“Much of the concern over the quality and safety of the drug supply has been propelled by a massive movement of drug production to foreign factories in recent years, ‘driven by the pharmaceutical industry’s desire for cost savings and less stringent environmental regulations,’ Woodcock said in testimony submitted to Congress in October. The FDA rigorously evaluates drugs for effectiveness and safety before approval, including visits by inspectors, who review records to ensure compliance with requirements — including that companies test batches of medicine before distributing them [experts said. But] a 2016 Government Accountability Office report found that almost a third of 3,000 foreign drug establishments licensed by the FDA may not have been inspected, although the FDA said it has now caught up on the backlog.”
With the coronavirus ripping through China, and with India on a sudden, nationwide lockdown, the FDA announced that it has suspended its already much-criticized overseas inspections of drug- and medical device-making sites.
The Trump Administration also has found itself needing to negotiate hard with China and India to ensure that vital supplies of drugs and medical products, including desperately needed personal protective equipment like masks, gowns, and gloves for medical personnel, keep flowing. The talks with Beijing have been especially freighted due to Trump’s tariff battles with the Chinese and his insistence until recently in calling Covid-19 the “China virus” or referring to the Wuhan sickness.
Still, with Big Pharma and medical device makers having offshored so much of their work, the United States finds itself in a less than optimal position regarding crucial supplies. Indeed, as the New York Times reported:
“Across the country, as hospitals confront a harrowing surge in coronavirus cases, they are also beginning to report shortages of critical medications — especially those desperately needed to ease the disease’s assault on patients’ respiratory systems. The most commonly reported shortages include drugs that are used to keep patients’ airways open, antibiotics, antivirals and sedatives. They are all part of a standard cocktail of medications that help patients on mechanical ventilators, control secondary lung infections, reduce fevers, manage pain and resuscitate those who go into cardiac arrest. Demand for these drugs significantly increased in March as the pandemic took hold in the United States. Orders for antibiotics like azithromycin and antiviral medicines like ribavirin nearly tripled. Medicines used for sedation and pain management, including fentanyl, midazolam and propofol, increased by 100%, 70% and 60% respectively. Demand for albuterol, a common asthma inhaler medication, has also risen significantly, given its importance in easing the breathing of patients with severe infection.”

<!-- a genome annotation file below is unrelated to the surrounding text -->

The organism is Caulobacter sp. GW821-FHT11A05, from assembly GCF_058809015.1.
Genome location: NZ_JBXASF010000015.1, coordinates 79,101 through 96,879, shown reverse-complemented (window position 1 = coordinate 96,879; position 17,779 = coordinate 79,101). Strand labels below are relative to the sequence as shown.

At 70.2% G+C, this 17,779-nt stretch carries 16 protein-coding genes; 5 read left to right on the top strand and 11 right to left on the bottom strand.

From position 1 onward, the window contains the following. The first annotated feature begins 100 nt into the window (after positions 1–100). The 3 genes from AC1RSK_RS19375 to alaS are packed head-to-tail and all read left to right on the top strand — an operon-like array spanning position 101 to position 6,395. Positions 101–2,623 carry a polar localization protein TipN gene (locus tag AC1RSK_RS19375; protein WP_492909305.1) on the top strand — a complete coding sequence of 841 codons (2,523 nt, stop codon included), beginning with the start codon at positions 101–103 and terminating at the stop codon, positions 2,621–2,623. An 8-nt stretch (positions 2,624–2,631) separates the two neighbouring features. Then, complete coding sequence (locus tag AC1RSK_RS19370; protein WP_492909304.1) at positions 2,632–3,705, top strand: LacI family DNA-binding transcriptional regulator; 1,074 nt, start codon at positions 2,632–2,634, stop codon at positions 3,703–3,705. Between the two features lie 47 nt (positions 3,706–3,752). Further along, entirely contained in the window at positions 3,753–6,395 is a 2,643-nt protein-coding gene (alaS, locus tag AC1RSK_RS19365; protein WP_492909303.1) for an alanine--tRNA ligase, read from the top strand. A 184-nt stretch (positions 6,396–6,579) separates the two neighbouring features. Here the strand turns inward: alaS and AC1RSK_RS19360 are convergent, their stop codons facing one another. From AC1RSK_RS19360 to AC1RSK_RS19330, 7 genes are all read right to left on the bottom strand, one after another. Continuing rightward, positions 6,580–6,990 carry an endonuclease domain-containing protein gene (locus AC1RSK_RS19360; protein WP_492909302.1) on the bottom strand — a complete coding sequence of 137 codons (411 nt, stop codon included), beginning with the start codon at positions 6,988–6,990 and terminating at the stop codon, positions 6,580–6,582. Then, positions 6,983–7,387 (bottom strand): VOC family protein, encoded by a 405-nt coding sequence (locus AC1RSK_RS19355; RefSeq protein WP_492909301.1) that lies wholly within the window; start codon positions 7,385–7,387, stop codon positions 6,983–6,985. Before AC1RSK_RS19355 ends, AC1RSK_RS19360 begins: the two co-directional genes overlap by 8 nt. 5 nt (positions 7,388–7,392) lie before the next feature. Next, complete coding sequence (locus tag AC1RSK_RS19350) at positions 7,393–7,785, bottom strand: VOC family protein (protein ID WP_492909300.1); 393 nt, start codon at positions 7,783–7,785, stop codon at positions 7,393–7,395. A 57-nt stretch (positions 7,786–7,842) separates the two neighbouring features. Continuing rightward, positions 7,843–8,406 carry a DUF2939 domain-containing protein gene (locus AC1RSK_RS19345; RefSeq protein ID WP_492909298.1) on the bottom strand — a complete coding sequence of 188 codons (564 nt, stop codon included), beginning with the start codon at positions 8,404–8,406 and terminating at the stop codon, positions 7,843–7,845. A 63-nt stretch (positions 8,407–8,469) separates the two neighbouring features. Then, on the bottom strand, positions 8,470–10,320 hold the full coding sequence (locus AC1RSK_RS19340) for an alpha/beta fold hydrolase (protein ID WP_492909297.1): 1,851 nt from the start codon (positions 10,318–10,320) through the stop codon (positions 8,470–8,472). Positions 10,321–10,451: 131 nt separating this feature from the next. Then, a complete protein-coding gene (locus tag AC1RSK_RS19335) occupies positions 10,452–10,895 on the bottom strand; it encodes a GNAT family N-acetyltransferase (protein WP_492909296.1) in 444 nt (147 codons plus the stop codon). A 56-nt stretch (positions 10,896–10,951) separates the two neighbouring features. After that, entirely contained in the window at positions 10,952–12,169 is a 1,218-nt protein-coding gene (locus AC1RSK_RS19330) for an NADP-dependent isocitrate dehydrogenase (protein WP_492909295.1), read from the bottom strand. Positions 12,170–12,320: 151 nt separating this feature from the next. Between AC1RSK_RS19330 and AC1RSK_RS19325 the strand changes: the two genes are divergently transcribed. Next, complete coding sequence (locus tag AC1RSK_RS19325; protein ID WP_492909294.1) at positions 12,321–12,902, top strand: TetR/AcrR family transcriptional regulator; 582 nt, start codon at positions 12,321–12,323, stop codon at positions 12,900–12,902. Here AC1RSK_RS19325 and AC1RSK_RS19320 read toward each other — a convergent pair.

The newspaper also quoted Stephen Schondelmeyer, a University of Minnesota College of Pharmacy professor and co-leader of the Resilient Drug Supply Project, which aims to provide a detailed map of the supply chain for important drugs used in the United States:
“Out of 21 antibiotics that would be critical for treating secondary infections in Covid-19 patients, 18 antibiotics have greater than 80% of their supply coming out of either China, India or Italy — all places that have had production disruptions.”